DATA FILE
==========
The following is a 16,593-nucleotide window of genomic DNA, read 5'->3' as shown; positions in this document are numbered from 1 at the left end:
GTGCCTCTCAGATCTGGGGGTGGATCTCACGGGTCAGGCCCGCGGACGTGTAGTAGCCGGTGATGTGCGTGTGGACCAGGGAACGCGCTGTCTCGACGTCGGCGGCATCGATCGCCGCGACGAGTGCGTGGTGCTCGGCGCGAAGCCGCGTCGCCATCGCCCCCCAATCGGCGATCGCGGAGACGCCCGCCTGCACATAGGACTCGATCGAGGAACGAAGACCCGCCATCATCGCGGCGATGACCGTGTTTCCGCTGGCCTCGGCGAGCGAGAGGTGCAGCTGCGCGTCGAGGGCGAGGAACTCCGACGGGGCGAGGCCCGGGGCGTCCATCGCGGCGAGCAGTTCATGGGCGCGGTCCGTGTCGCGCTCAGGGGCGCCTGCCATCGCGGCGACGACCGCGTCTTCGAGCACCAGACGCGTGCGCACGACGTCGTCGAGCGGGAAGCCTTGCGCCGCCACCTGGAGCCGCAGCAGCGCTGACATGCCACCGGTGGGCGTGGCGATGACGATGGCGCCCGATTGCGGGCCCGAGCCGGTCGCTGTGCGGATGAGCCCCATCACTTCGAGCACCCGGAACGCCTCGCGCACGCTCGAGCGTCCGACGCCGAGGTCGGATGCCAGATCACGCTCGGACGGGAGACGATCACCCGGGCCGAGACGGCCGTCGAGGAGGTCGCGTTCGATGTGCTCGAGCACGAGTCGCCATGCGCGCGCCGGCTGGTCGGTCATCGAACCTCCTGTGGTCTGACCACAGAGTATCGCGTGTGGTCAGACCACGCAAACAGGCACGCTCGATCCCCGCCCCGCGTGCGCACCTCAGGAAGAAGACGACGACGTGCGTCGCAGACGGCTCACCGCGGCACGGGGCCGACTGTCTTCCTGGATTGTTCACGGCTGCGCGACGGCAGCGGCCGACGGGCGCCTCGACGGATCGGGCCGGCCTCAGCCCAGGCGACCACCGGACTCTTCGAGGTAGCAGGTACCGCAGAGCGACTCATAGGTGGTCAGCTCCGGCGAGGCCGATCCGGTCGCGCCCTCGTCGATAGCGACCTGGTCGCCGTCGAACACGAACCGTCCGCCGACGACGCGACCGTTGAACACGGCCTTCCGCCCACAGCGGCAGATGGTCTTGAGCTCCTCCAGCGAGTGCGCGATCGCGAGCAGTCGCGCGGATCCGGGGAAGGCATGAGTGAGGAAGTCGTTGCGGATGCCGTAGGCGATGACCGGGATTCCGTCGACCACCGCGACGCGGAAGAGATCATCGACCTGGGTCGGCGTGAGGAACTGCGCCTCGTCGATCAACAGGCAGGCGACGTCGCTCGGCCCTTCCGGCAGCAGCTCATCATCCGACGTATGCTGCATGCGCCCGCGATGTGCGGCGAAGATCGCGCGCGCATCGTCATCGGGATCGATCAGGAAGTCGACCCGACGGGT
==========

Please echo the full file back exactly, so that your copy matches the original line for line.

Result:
The following is a 16,593-nucleotide window of genomic DNA, read 5'->3' as shown; positions in this document are numbered from 1 at the left end:
GTGCCTCTCAGATCTGGGGGTGGATCTCACGGGTCAGGCCCGCGGACGTGTAGTAGCCGGTGATGTGCGTGTGGACCAGGGAACGCGCTGTCTCGACGTCGGCGGCATCGATCGCCGCGACGAGTGCGTGGTGCTCGGCGCGAAGCCGCGTCGCCATCGCCCCCCAATCGGCGATCGCGGAGACGCCCGCCTGCACATAGGACTCGATCGAGGAACGAAGACCCGCCATCATCGCGGCGATGACCGTGTTTCCGCTGGCCTCGGCGAGCGAGAGGTGCAGCTGCGCGTCGAGGGCGAGGAACTCCGACGGGGCGAGGCCCGGGGCGTCCATCGCGGCGAGCAGTTCATGGGCGCGGTCCGTGTCGCGCTCAGGGGCGCCTGCCATCGCGGCGACGACCGCGTCTTCGAGCACCAGACGCGTGCGCACGACGTCGTCGAGCGGGAAGCCTTGCGCCGCCACCTGGAGCCGCAGCAGCGCTGACATGCCACCGGTGGGCGTGGCGATGACGATGGCGCCCGATTGCGGGCCCGAGCCGGTCGCTGTGCGGATGAGCCCCATCACTTCGAGCACCCGGAACGCCTCGCGCACGCTCGAGCGTCCGACGCCGAGGTCGGATGCCAGATCACGCTCGGACGGGAGACGATCACCCGGGCCGAGACGGCCGTCGAGGAGGTCGCGTTCGATGTGCTCGAGCACGAGTCGCCATGCGCGCGCCGGCTGGTCGGTCATCGAACCTCCTGTGGTCTGACCACAGAGTATCGCGTGTGGTCAGACCACGCAAACAGGCACGCTCGATCCCCGCCCCGCGTGCGCACCTCAGGAAGAAGACGACGACGTGCGTCGCAGACGGCTCACCGCGGCACGGGGCCGACTGTCTTCCTGGATTGTTCACGGCTGCGCGACGGCAGCGGCCGACGGGCGCCTCGACGGATCGGGCCGGCCTCAGCCCAGGCGACCACCGGACTCTTCGAGGTAGCAGGTACCGCAGAGCGACTCATAGGTGGTCAGCTCCGGCGAGGCCGATCCGGTCGCGCCCTCGTCGATAGCGACCTGGTCGCCGTCGAACACGAACCGTCCGCCGACGACGCGACCGTTGAACACGGCCTTCCGCCCACAGCGGCAGATGGTCTTGAGCTCCTCCAGCGAGTGCGCGATCGCGAGCAGTCGCGCGGATCCGGGGAAGGCATGAGTGAGGAAGTCGTTGCGGATGCCGTAGGCGATGACCGGGATTCCGTCGACCACCGCGACGCGGAAGAGATCATCGACCTGGGTCGGCGTGAGGAACTGCGCCTCGTCGATCAACAGGCAGGCGACGTCGCTCGGCCCTTCCGGCAGCAGCTCATCATCCGACGTATGCTGCATGCGCCCGCGATGTGCGGCGAAGATCGCGCGCGCATCGTCATCGGGATCGATCAGGAAGTCGACCCGACGGGT